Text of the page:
Changes in audit limits — the benefits of keeping an audit

The changes in audit limits for SMEs that came into place at the beginning of the year will come as welcome news for many – but before you stop your annual review, make sure you have all the facts. There are benefits to keeping an audit that go far beyond simple legislation.

What changes are taking place?

For accounting periods beginning after 1 January 2016, independent companies that meet at least two of the following criteria are no longer required to have their annual accounts audited.

The requirements for exemption are:

  • A turnover of less than £10.2 million (previously £6.5 million)
  • Gross Assets of less than £5.1 million (previously £3.26 million)
  • Companies with less than 50 employees

Though this does mean that a significant number of larger SMEs are no longer legally obliged to undertake an annual audit, such a decision may cost you more than you can save.

The benefits of an audit

The primary benefit of having your financial statements validated by an independent third party is the credibility it provides. Such a process ensures your customers, your suppliers, investors, bankers and even the HMRC can be confident that your figures are both realistic and valid.

Banks and financial institutions look favourably on companies that undertake an annual audit. This can lead to more favourable interest rates on borrowing and better terms of credit with suppliers – so, while the Government no longer sees the need for smaller companies to audit their accounts, it is likely that this will remain a prerequisite for most credible businesses.

Venture capitalists.

An annual audit also provides internal benefits to your business processes. A high quality audit will help identify weaknesses in internal controls and accounting systems, offering an early warning system of any potential points of failure. It will also identify opportunities for improvement within the business, yielding real financial benefit to the company as a whole.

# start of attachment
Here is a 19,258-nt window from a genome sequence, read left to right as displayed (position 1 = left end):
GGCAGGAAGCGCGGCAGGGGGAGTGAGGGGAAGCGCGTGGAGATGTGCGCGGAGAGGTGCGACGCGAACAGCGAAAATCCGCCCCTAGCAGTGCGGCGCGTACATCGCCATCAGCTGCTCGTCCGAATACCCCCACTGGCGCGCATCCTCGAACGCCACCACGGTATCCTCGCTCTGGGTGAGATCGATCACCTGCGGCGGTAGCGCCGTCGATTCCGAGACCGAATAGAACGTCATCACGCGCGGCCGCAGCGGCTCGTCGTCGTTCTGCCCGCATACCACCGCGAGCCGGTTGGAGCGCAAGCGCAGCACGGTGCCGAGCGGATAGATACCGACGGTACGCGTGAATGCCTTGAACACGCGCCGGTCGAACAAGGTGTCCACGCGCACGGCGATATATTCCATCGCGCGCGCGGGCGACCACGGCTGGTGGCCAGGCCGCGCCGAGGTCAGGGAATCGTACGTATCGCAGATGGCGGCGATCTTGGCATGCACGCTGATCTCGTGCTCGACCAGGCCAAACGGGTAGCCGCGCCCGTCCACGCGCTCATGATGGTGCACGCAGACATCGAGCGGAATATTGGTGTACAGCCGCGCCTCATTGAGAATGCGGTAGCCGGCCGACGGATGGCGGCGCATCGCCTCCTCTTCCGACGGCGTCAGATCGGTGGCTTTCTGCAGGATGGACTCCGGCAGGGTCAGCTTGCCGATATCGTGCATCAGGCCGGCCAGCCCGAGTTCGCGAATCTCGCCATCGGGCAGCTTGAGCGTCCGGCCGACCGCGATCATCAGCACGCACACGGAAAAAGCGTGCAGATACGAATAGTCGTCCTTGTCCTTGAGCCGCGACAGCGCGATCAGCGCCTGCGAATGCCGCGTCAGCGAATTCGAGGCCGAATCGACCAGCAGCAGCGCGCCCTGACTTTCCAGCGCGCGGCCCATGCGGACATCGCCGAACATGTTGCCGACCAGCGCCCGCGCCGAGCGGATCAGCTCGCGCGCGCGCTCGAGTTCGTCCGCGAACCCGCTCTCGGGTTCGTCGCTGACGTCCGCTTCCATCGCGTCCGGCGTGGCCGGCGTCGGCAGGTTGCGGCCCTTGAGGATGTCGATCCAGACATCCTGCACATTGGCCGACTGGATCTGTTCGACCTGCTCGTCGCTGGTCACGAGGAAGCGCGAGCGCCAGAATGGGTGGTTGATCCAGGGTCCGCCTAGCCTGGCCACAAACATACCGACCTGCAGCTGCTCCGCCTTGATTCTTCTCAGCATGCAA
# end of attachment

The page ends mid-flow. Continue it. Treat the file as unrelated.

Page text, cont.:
Make it known that your financial accounts are open to external scrutiny, and it can even reduce the risk of fraud. A formal audit can detect many of the signs of potential criminal activity, but it also provides a significant deterrent to anyone considering this type of action within your business.

If you wish to sell your business, audited financial statements can add substance to the sale, particularly if they have been carried out over consecutive years. It is a simple way to add greater perceived value for any potential purchaser, and it will help your company stand out.

The high level of corporate confidence provided by a formal audit infiltrates every element of your business, from non-executive directors to the individual employee. It also removes any doubts, from potential critics, around what is so wrong with your accounts that you don’t want them audited!

Even though the Government no longer demands your financial statements stand up to external review, think carefully. It may still be in the best interests of your company for them to do so.